Magdy Mustafa 

The Taliban movement has returned to the top of the Afghan scene, which it has not lost sight of since the American-led invasion of Afghanistan 20 years ago to overthrow it, and the movement has become the difficult number in the complex Afghan equation these days when the American forces are accelerating steps to complete their withdrawal, while the Taliban is in a hurry to realize their dream of regaining control over the country .

The Taliban considers itself to have the upper hand in the country, while the Afghan government is in an unenviable position, and the US intelligence services expect its collapse within the next six months after the withdrawal of US forces, and observers and analysts confirm that the collapse is "inevitably coming."

The Taliban, who was overthrown by the United States in their invasion of Afghanistan after the events of September 11, 2001, did not stop fighting, but they also knew the negotiation approach, which led to the Americans signing an agreement with them in Doha on February 29, 2020, after nearly 20 years of war. .

The new Taliban,

with its return to the forefront of the scene by expanding its attacks, the question arises about the new version of the Taliban movement in 2021, and what it was like when it appeared on the Afghan scene about a quarter of a century ago, and what was new in its discourse?

The most important question concerns the approach preferred by the Taliban after the withdrawal of foreign forces is complete.

The Taliban has traditionally relied since its emergence a quarter of a century ago on the ethnic Pashtuns, and showed a greater degree of pragmatism that made it change its organization and methods of recruitment, and gave a wide place to the non-Pashtuns of the Uzbeks, Tajiks and Turkmens.

In order to find acceptance locally and internationally, the Taliban presented itself as a multi-ethnic and multi-sectarian force, and sought to secure the support of the communities it fought against in the past by wearing the national mantle.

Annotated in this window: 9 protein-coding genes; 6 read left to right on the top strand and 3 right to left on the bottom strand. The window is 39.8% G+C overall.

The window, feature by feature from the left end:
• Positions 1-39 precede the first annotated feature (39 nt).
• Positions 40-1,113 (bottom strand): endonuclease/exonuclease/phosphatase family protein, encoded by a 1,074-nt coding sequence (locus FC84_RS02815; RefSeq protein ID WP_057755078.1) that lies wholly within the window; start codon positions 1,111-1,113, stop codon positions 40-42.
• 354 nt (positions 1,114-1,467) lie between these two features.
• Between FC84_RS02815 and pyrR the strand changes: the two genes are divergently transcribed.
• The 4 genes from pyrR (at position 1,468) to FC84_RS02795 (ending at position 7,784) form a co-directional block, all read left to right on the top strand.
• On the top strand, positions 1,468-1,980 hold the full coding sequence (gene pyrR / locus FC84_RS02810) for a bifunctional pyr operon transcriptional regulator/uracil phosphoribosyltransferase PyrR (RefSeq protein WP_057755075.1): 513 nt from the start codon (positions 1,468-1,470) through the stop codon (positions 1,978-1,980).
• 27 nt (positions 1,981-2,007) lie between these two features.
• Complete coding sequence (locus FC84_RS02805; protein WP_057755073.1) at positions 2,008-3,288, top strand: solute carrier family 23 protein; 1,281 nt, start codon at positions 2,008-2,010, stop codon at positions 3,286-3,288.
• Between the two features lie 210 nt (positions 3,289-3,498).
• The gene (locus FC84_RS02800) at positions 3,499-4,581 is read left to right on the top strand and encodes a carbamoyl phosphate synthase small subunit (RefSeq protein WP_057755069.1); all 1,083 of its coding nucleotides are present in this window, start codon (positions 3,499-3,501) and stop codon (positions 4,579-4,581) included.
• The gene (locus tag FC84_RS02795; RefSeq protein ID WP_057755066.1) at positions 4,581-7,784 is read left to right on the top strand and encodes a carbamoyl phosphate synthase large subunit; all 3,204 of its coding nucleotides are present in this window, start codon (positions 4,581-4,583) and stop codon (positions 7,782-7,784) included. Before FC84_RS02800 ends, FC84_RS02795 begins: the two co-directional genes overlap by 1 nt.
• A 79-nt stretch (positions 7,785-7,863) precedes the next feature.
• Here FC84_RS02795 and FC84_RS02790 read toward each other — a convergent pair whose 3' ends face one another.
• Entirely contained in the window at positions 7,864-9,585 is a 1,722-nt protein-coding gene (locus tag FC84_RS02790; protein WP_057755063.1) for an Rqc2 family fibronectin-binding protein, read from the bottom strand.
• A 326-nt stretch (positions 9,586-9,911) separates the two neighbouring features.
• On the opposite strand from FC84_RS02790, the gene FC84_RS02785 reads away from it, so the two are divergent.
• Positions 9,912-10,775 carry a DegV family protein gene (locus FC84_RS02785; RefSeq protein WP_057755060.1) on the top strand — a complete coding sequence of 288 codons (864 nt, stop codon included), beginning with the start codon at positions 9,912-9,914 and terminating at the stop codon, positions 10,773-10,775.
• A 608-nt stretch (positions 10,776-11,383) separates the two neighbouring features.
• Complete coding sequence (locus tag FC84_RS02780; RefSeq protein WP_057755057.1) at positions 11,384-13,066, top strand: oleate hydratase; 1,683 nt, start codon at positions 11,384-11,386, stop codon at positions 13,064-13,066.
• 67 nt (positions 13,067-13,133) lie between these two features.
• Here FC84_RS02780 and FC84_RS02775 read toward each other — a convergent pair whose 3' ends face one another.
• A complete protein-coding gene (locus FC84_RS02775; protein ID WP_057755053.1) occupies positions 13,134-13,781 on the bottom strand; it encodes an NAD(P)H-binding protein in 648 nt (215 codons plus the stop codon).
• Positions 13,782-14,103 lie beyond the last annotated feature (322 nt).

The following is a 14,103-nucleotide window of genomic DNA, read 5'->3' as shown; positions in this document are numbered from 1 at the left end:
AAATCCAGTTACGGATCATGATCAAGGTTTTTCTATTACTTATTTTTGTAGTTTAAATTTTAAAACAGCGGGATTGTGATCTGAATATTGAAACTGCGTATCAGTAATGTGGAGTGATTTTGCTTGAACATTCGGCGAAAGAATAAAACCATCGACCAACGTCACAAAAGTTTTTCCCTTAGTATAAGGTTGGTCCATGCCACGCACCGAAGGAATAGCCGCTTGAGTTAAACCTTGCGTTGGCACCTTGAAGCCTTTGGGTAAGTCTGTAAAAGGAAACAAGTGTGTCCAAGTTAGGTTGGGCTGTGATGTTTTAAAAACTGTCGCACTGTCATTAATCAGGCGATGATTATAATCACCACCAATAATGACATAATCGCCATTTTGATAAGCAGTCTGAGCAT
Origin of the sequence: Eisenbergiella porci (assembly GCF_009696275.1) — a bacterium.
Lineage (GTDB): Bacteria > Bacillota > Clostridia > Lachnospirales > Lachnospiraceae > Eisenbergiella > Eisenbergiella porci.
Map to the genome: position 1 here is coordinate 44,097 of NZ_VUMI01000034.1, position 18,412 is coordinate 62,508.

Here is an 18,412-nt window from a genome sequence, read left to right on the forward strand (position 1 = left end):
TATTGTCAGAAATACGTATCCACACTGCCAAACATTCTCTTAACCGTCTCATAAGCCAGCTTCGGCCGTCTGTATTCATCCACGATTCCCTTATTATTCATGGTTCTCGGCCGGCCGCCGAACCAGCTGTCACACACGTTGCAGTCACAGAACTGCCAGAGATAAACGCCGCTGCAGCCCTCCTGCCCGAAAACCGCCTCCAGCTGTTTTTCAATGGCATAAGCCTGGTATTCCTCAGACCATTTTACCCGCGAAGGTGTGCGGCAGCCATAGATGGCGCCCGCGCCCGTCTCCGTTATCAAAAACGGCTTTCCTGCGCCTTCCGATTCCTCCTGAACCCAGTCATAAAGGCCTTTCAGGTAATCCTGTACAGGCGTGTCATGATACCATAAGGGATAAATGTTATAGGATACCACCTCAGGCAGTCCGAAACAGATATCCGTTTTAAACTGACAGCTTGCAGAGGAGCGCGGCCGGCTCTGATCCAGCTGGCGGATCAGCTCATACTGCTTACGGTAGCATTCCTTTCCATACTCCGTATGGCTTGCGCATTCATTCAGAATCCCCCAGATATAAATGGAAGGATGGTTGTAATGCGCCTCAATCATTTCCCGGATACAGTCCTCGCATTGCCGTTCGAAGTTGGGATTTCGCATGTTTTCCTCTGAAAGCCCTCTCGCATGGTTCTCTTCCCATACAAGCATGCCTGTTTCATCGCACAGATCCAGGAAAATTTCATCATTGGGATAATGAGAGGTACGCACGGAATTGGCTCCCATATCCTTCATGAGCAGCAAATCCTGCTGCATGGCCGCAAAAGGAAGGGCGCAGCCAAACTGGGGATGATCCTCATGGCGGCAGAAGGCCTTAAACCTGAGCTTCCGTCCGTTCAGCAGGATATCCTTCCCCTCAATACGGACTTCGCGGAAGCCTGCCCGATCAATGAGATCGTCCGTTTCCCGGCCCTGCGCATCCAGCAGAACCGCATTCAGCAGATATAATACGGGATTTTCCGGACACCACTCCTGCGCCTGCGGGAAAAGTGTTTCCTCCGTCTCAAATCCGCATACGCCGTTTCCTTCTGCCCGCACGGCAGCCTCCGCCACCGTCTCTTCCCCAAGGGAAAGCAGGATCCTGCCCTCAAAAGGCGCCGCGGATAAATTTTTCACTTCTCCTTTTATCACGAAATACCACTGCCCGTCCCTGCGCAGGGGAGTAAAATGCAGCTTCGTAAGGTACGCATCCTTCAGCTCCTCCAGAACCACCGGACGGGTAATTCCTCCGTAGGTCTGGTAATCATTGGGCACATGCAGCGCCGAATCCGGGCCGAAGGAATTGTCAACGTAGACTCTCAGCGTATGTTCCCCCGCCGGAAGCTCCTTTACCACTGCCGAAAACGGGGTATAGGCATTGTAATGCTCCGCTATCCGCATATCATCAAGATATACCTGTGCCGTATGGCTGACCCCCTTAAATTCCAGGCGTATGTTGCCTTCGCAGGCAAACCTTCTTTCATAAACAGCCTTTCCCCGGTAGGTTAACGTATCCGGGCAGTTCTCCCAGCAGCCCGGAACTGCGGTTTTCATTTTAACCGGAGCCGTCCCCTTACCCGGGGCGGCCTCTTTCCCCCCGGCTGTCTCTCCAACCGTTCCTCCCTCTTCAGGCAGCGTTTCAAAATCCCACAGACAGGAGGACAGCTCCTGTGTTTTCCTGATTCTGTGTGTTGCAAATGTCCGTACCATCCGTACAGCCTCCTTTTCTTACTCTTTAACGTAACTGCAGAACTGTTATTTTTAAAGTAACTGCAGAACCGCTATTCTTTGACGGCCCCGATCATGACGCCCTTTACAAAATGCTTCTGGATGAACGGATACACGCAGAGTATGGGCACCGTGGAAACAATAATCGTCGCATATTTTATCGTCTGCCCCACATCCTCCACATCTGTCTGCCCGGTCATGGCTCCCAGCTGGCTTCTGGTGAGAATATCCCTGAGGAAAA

The Taliban also exploited the divisions in northern Afghanistan to win over tribal leaders who felt marginalized by the government in Kabul in terms of political representation, some of whom joined the movement for protection because they could no longer rely on Afghan security forces.

The Taliban's approach has benefited the group as many ethnic minorities have joined it.

The Taliban, with whom US administrations had refused to negotiate as a terrorist movement, benefited from their agreement with the United States in order to co-opt regional ethnic groups.

With the withdrawal of US forces, joining the Taliban has become a serious option for many people and groups in Afghanistan.

On the other hand, the internal dispute weakened the position of the Kabul government, and some warlords and power groups concluded separate deals with the movement, which further weakened the position of the central government.

In an attempt to contain internal and external concerns about the movement’s position on women and other ethnicities other than Pashtuns, deputy Taliban leader Mullah Abdul Ghani Baradar issued a statement a week ago in which he said, “We take upon ourselves the obligation to accommodate all rights of the citizens of our country, whether male or female, in light of the rules The glorious religion of Islam and the noble traditions of Afghan society.